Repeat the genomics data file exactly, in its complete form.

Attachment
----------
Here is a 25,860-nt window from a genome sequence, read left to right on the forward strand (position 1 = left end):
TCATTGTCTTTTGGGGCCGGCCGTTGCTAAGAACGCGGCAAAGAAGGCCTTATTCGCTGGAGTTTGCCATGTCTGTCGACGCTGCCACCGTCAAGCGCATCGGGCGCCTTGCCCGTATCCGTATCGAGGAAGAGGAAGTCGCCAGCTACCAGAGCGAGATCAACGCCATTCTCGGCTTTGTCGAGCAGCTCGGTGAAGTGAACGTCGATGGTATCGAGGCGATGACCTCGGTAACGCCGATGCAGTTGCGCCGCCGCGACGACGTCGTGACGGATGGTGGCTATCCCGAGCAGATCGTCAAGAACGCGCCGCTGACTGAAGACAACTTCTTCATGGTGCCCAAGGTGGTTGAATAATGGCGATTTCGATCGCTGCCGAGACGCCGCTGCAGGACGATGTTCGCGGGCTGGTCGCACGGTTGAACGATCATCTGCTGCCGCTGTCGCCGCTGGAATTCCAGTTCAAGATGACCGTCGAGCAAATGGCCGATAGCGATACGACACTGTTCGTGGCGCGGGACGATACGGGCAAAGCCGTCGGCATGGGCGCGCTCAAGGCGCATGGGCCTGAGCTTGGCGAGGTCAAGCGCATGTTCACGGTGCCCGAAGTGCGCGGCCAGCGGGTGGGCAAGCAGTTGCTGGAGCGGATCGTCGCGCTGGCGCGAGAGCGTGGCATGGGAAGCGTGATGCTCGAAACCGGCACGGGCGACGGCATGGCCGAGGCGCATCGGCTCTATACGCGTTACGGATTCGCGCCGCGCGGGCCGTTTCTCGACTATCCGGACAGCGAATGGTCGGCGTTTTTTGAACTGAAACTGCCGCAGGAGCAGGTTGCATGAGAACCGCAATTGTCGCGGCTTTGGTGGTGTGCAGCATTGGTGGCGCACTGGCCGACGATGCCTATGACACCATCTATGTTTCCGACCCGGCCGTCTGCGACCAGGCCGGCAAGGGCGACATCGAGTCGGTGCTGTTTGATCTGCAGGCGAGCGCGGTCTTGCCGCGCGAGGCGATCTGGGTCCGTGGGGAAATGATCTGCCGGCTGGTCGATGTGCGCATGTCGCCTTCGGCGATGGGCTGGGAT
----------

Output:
Here is a 25,860-nt window from a genome sequence, read left to right on the forward strand (position 1 = left end):
TCATTGTCTTTTGGGGCCGGCCGTTGCTAAGAACGCGGCAAAGAAGGCCTTATTCGCTGGAGTTTGCCATGTCTGTCGACGCTGCCACCGTCAAGCGCATCGGGCGCCTTGCCCGTATCCGTATCGAGGAAGAGGAAGTCGCCAGCTACCAGAGCGAGATCAACGCCATTCTCGGCTTTGTCGAGCAGCTCGGTGAAGTGAACGTCGATGGTATCGAGGCGATGACCTCGGTAACGCCGATGCAGTTGCGCCGCCGCGACGACGTCGTGACGGATGGTGGCTATCCCGAGCAGATCGTCAAGAACGCGCCGCTGACTGAAGACAACTTCTTCATGGTGCCCAAGGTGGTTGAATAATGGCGATTTCGATCGCTGCCGAGACGCCGCTGCAGGACGATGTTCGCGGGCTGGTCGCACGGTTGAACGATCATCTGCTGCCGCTGTCGCCGCTGGAATTCCAGTTCAAGATGACCGTCGAGCAAATGGCCGATAGCGATACGACACTGTTCGTGGCGCGGGACGATACGGGCAAAGCCGTCGGCATGGGCGCGCTCAAGGCGCATGGGCCTGAGCTTGGCGAGGTCAAGCGCATGTTCACGGTGCCCGAAGTGCGCGGCCAGCGGGTGGGCAAGCAGTTGCTGGAGCGGATCGTCGCGCTGGCGCGAGAGCGTGGCATGGGAAGCGTGATGCTCGAAACCGGCACGGGCGACGGCATGGCCGAGGCGCATCGGCTCTATACGCGTTACGGATTCGCGCCGCGCGGGCCGTTTCTCGACTATCCGGACAGCGAATGGTCGGCGTTTTTTGAACTGAAACTGCCGCAGGAGCAGGTTGCATGAGAACCGCAATTGTCGCGGCTTTGGTGGTGTGCAGCATTGGTGGCGCACTGGCCGACGATGCCTATGACACCATCTATGTTTCCGACCCGGCCGTCTGCGACCAGGCCGGCAAGGGCGACATCGAGTCGGTGCTGTTTGATCTGCAGGCGAGCGCGGTCTTGCCGCGCGAGGCGATCTGGGTCCGTGGGGAAATGATCTGCCGGCTGGTCGATGTGCGCATGTCGCCTTCGGCGATGGGCTGGGAT